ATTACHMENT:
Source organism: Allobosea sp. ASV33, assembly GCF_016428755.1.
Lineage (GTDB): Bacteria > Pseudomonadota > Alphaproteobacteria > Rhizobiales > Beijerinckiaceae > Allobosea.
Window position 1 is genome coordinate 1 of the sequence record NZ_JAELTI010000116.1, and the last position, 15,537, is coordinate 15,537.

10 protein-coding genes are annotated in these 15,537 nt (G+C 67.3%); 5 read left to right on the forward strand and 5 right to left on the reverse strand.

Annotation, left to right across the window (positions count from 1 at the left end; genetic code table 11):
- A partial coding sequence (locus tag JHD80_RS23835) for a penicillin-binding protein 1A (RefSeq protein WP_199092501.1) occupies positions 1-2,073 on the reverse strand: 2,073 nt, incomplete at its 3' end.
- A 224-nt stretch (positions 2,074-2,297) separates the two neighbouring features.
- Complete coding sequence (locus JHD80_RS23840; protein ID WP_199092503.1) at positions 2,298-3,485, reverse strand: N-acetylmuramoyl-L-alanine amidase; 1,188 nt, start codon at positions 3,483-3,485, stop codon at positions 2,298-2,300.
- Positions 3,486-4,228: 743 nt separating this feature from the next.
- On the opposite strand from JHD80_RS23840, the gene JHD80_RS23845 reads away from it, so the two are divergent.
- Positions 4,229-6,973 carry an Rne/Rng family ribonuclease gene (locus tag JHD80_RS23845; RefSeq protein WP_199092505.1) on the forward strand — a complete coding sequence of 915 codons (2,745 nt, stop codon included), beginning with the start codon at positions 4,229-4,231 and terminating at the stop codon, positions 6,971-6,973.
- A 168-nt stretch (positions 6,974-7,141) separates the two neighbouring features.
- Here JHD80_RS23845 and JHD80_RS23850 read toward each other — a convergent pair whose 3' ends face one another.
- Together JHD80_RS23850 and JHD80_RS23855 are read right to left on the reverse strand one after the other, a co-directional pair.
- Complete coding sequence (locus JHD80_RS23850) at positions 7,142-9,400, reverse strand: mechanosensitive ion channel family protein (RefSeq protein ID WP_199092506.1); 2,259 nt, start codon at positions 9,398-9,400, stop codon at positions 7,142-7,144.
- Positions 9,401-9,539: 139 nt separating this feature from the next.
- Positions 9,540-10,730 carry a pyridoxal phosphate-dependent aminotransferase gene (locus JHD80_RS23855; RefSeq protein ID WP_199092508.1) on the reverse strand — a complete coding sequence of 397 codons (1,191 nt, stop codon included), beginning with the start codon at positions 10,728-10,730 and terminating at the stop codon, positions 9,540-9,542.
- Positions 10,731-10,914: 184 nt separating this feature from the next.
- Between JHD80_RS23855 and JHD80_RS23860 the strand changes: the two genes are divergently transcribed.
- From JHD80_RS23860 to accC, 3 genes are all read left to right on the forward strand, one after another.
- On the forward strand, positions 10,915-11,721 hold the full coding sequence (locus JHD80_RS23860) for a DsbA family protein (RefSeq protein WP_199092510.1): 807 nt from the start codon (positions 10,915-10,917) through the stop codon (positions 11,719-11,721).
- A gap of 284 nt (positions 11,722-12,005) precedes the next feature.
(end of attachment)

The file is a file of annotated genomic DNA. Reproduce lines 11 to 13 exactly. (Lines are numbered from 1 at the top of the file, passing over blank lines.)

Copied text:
- Positions 4,229-6,973 carry an Rne/Rng family ribonuclease gene (locus tag JHD80_RS23845; RefSeq protein WP_199092505.1) on the forward strand — a complete coding sequence of 915 codons (2,745 nt, stop codon included), beginning with the start codon at positions 4,229-4,231 and terminating at the stop codon, positions 6,971-6,973.
- A 168-nt stretch (positions 6,974-7,141) separates the two neighbouring features.
- Here JHD80_RS23845 and JHD80_RS23850 read toward each other — a convergent pair whose 3' ends face one another.